Most of us remain thankful for modern technology and how it has speeded up processes and transactions, mostly by letting us carry out such procedures online and at home. Nevertheless, we are more than aware that something human got lost along the way to such efficiencies.
So it is with those struggling through poverty in all its many forms. Recent studies are showing that many in low-income situations are seeing less and less of human caseworkers and more and more of online forms, lengthy wait times to reach someone on the phone, and a lengthy array of paperwork just to get through the process of getting assistance.
It’s even the subject of a compelling book. In her Automating Inequality: How High-Tech Tools Profile, Police and Punish the Poor, author Virginia Eubanks talks about the unfeeling impacts of automated decision-making in those public services designed to help those on social assistance, the homeless and those struggling with mental health issues. Through lengthy studies of three different real-life situations, Eubanks cogently reminds her readers of how poverty – one of the most demeaning and detached situations in life – is made even worse by the new technologies than it was through the non-digital human contact of the previous era. As one reviewer says on the book’s cover:
“Eubanks illustrates incisively how these views are being embedded in an increasing number and variety of new tech tools, drawing them together to conceptualise a ‘digital poorhouse’ of the twenty-first century.”
What is telling about the book is the author’s conclusion that such technical arrangements in dealing with the overwhelming challenges of those in poverty actually reverses our traditional idea of social movements to draw attention to the marginalized in ways that are increasingly human. Instead, they become numbers or statistics, reachable mostly by electronic means. In other words, like most of us relegated to seeking service through pressing a number and enduring lengthy minutes of boring music or repeated advertisements saying how important we are to those we are calling, those who are struggling through a less personal world feel even less human.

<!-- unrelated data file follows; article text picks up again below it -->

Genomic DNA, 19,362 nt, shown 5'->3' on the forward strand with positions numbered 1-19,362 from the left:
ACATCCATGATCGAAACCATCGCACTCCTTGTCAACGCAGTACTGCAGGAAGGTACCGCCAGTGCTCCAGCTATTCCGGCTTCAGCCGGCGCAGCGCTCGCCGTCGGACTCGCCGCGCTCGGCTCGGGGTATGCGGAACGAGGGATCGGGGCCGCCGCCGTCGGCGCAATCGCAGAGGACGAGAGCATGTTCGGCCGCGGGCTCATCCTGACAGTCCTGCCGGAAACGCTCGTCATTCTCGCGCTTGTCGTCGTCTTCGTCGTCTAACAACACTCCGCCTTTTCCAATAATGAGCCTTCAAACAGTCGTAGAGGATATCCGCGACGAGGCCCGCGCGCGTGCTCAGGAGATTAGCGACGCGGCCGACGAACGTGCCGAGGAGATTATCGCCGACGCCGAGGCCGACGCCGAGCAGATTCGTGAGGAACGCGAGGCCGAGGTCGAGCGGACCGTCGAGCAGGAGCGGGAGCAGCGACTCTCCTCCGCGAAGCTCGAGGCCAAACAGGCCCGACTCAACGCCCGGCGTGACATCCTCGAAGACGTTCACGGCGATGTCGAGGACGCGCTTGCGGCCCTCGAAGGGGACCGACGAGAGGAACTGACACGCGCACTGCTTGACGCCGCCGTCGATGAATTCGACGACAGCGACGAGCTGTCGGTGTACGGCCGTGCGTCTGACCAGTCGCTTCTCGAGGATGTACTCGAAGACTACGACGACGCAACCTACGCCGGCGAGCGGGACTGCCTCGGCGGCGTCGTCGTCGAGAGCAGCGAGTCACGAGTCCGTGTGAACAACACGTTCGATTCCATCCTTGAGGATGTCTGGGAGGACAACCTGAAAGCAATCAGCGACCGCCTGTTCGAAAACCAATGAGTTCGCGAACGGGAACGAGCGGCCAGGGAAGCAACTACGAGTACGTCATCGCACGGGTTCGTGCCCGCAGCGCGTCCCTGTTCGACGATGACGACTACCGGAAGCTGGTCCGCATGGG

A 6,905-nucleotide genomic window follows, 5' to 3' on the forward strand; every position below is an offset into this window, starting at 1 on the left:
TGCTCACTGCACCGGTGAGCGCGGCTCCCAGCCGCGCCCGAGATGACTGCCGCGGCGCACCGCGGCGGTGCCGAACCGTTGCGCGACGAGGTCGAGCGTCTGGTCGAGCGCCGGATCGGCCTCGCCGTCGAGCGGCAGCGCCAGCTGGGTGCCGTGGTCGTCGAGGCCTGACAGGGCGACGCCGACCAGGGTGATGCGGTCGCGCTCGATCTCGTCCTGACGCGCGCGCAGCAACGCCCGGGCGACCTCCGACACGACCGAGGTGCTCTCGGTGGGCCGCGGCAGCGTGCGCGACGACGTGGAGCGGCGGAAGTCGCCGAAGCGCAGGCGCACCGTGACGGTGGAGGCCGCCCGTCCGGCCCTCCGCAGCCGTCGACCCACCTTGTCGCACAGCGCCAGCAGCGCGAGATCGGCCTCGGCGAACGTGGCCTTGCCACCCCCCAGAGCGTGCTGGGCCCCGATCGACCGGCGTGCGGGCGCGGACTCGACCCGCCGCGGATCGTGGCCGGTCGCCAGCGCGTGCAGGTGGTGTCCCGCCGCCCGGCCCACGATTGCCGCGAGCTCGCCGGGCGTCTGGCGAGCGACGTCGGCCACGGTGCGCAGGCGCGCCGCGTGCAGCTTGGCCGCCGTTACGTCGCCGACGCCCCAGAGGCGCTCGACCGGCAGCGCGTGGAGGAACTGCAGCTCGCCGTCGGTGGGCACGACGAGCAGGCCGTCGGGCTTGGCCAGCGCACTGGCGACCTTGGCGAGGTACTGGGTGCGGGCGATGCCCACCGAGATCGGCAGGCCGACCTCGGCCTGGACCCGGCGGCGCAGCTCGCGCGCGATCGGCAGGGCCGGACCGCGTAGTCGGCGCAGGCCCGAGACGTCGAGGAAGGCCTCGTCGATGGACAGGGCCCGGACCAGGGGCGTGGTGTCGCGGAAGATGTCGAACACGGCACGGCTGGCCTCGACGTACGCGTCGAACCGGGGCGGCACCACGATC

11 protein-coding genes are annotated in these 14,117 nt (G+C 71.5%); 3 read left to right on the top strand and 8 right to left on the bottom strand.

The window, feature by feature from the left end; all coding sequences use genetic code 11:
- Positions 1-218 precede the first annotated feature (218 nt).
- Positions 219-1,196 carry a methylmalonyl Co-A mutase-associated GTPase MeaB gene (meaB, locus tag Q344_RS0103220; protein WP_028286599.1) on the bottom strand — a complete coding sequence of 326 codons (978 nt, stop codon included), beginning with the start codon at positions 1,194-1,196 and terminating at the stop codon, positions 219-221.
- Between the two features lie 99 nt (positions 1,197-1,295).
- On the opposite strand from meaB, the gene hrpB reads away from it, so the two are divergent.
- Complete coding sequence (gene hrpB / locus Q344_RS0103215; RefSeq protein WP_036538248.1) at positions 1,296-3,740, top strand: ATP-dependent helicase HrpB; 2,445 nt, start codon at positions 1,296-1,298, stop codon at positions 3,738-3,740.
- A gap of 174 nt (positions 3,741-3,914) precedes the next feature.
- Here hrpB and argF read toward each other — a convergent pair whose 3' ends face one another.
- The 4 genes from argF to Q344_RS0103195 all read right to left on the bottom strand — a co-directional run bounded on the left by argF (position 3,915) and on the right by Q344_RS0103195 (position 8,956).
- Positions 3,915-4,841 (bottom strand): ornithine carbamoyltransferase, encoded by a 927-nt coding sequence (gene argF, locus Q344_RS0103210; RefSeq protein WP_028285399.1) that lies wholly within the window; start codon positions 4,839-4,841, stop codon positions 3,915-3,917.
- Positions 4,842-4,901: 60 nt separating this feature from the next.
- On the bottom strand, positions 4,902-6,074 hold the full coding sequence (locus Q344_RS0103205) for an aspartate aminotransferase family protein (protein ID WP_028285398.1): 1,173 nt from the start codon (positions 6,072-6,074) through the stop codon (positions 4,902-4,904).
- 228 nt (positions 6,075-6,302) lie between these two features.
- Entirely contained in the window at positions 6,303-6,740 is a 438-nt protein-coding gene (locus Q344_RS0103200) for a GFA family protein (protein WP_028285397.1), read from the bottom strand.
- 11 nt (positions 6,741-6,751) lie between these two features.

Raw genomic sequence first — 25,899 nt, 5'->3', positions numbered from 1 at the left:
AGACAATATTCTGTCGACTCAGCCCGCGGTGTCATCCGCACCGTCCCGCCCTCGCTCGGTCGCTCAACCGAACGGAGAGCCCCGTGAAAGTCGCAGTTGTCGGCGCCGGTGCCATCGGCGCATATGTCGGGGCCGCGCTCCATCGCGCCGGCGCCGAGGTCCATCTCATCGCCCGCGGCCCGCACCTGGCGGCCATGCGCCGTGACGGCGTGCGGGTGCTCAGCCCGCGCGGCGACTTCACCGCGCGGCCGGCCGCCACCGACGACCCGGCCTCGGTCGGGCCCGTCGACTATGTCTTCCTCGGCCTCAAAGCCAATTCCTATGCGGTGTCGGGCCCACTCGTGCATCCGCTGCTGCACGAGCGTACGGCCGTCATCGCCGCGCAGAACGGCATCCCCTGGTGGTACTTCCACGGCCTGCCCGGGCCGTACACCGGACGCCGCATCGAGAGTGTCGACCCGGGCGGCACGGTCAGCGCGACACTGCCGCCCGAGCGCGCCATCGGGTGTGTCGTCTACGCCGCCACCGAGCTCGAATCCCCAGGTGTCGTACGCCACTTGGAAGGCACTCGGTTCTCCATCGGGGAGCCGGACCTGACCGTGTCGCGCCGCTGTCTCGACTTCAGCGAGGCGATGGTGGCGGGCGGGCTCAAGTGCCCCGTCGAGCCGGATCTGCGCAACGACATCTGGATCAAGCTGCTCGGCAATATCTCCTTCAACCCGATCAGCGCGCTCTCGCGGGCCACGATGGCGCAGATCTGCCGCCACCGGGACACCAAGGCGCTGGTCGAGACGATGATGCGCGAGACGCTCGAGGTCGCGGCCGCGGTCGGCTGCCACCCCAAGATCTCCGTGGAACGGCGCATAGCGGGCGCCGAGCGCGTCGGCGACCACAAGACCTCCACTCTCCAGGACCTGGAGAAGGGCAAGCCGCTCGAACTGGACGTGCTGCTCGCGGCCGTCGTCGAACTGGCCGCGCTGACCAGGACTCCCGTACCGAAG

As politicians, corporate leaders and policymakers refuse to tackle the roots of an emerging poverty class, high tech tools only serve to exacerbate the inequalities slowly infesting our modern societies. The problems then become all too common – lack of access to doctors, decision makers, caseworkers, program leaders and, ultimately, hope. Life now is about lengthy wait times, privatized call centres, online forms, endless of use of transportation services and the increasing sense that one doesn’t matter in such an alienating system.
We all know what this is like, whether waiting in an emergency room or spending hours on the phone attempting to process an insurance claim. For those with low-income, their meaningful world slowly starts moving further off as their lives in scarcity become managed not bettered.
And for those attempting to manage the poverty of others because of the slow withdrawals of government funding, they are all too often forced to rank those in need in terms of deservedness. Triaging of human need becomes essential because of a lack of resources. It’s demeaning. But the greatest problem is that all this technology does nothing to alleviate the conditions that create poverty in the first place. National, even global, economic decisions are geared toward those capable of purchasing their way out of their problems. But work is becoming either highly selective or automated. Politics ends up being more about trying to do less while promising more.
This is the life of the economically oppressed and no cell phone, case number or algorithm is going to fix it. In no way can it enhance dignity, expand humanity, develop deeper understandings or provide answers to poverty itself. It is the modern life of the poor, and in a world with so much wealth, it is a travesty. It turns out that we have less human resolve to alleviate suffering than we believed. As writer Jay Ash put it in one of his novels: “A lot of us cared, just not enough.”